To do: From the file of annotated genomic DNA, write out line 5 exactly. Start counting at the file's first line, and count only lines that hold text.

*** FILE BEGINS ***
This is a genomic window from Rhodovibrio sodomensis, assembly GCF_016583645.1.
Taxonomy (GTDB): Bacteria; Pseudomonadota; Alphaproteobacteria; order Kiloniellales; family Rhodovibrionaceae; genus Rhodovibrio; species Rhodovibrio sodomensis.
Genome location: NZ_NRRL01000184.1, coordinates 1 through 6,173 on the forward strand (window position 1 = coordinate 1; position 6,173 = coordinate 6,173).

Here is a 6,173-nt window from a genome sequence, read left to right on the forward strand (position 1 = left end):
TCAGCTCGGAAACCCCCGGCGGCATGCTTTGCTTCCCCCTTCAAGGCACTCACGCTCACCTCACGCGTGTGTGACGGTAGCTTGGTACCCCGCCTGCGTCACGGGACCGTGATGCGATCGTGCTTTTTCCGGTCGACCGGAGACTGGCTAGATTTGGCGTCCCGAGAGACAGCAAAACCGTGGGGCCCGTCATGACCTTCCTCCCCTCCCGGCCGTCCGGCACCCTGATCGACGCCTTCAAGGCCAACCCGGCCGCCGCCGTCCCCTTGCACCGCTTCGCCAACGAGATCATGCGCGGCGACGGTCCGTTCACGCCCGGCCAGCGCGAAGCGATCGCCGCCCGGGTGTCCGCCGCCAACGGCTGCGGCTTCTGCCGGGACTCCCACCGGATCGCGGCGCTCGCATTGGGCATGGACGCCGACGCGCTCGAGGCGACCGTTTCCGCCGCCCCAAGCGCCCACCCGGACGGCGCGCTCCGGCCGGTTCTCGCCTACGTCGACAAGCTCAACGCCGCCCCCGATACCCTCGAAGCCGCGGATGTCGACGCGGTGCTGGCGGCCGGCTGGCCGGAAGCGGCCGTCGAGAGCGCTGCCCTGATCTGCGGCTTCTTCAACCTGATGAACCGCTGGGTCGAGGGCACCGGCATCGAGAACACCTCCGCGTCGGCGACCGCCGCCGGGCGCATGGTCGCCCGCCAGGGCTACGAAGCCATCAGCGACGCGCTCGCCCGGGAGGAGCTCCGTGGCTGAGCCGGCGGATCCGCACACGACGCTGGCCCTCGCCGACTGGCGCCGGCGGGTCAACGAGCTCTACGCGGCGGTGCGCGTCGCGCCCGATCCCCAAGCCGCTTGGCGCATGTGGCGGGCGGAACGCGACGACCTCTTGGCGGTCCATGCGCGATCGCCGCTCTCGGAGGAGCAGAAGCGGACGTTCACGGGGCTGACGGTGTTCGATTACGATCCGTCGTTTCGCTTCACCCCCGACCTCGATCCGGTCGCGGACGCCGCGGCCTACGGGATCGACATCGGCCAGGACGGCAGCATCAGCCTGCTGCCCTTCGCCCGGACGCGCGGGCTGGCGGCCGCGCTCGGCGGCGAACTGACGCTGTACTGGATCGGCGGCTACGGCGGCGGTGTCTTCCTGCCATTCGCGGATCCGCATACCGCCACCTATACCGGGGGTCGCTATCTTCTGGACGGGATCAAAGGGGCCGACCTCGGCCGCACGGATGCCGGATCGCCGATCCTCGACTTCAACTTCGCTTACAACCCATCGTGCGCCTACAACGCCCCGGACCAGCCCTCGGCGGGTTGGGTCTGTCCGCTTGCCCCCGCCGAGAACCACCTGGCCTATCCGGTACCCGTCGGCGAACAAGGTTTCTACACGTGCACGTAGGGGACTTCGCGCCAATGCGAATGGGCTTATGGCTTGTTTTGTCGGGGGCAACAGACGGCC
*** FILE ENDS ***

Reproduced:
TCAGCTCGGAAACCCCCGGCGGCATGCTTTGCTTCCCCCTTCAAGGCACTCACGCTCACCTCACGCGTGTGTGACGGTAGCTTGGTACCCCGCCTGCGTCACGGGACCGTGATGCGATCGTGCTTTTTCCGGTCGACCGGAGACTGGCTAGATTTGGCGTCCCGAGAGACAGCAAAACCGTGGGGCCCGTCATGACCTTCCTCCCCTCCCGGCCGTCCGGCACCCTGATCGACGCCTTCAAGGCCAACCCGGCCGCCGCCGTCCCCTTGCACCGCTTCGCCAACGAGATCATGCGCGGCGACGGTCCGTTCACGCCCGGCCAGCGCGAAGCGATCGCCGCCCGGGTGTCCGCCGCCAACGGCTGCGGCTTCTGCCGGGACTCCCACCGGATCGCGGCGCTCGCATTGGGCATGGACGCCGACGCGCTCGAGGCGACCGTTTCCGCCGCCCCAAGCGCCCACCCGGACGGCGCGCTCCGGCCGGTTCTCGCCTACGTCGACAAGCTCAACGCCGCCCCCGATACCCTCGAAGCCGCGGATGTCGACGCGGTGCTGGCGGCCGGCTGGCCGGAAGCGGCCGTCGAGAGCGCTGCCCTGATCTGCGGCTTCTTCAACCTGATGAACCGCTGGGTCGAGGGCACCGGCATCGAGAACACCTCCGCGTCGGCGACCGCCGCCGGGCGCATGGTCGCCCGCCAGGGCTACGAAGCCATCAGCGACGCGCTCGCCCGGGAGGAGCTCCGTGGCTGAGCCGGCGGATCCGCACACGACGCTGGCCCTCGCCGACTGGCGCCGGCGGGTCAACGAGCTCTACGCGGCGGTGCGCGTCGCGCCCGATCCCCAAGCCGCTTGGCGCATGTGGCGGGCGGAACGCGACGACCTCTTGGCGGTCCATGCGCGATCGCCGCTCTCGGAGGAGCAGAAGCGGACGTTCACGGGGCTGACGGTGTTCGATTACGATCCGTCGTTTCGCTTCACCCCCGACCTCGATCCGGTCGCGGACGCCGCGGCCTACGGGATCGACATCGGCCAGGACGGCAGCATCAGCCTGCTGCCCTTCGCCCGGACGCGCGGGCTGGCGGCCGCGCTCGGCGGCGAACTGACGCTGTACTGGATCGGCGGCTACGGCGGCGGTGTCTTCCTGCCATTCGCGGATCCGCATACCGCCACCTATACCGGGGGTCGCTATCTTCTGGACGGGATCAAAGGGGCCGACCTCGGCCGCACGGATGCCGGATCGCCGATCCTCGACTTCAACTTCGCTTACAACCCATCGTGCGCCTACAACGCCCCGGACCAGCCCTCGGCGGGTTGGGTCTGTCCGCTTGCCCCCGCCGAGAACCACCTGGCCTATCCGGTACCCGTCGGCGAACAAGGTTTCTACACGTGCACGTAGGGGACTTCGCGCCAATGCGAATGGGCTTATGGCTTGTTTTGTCGGGGGCAACAGACGGCC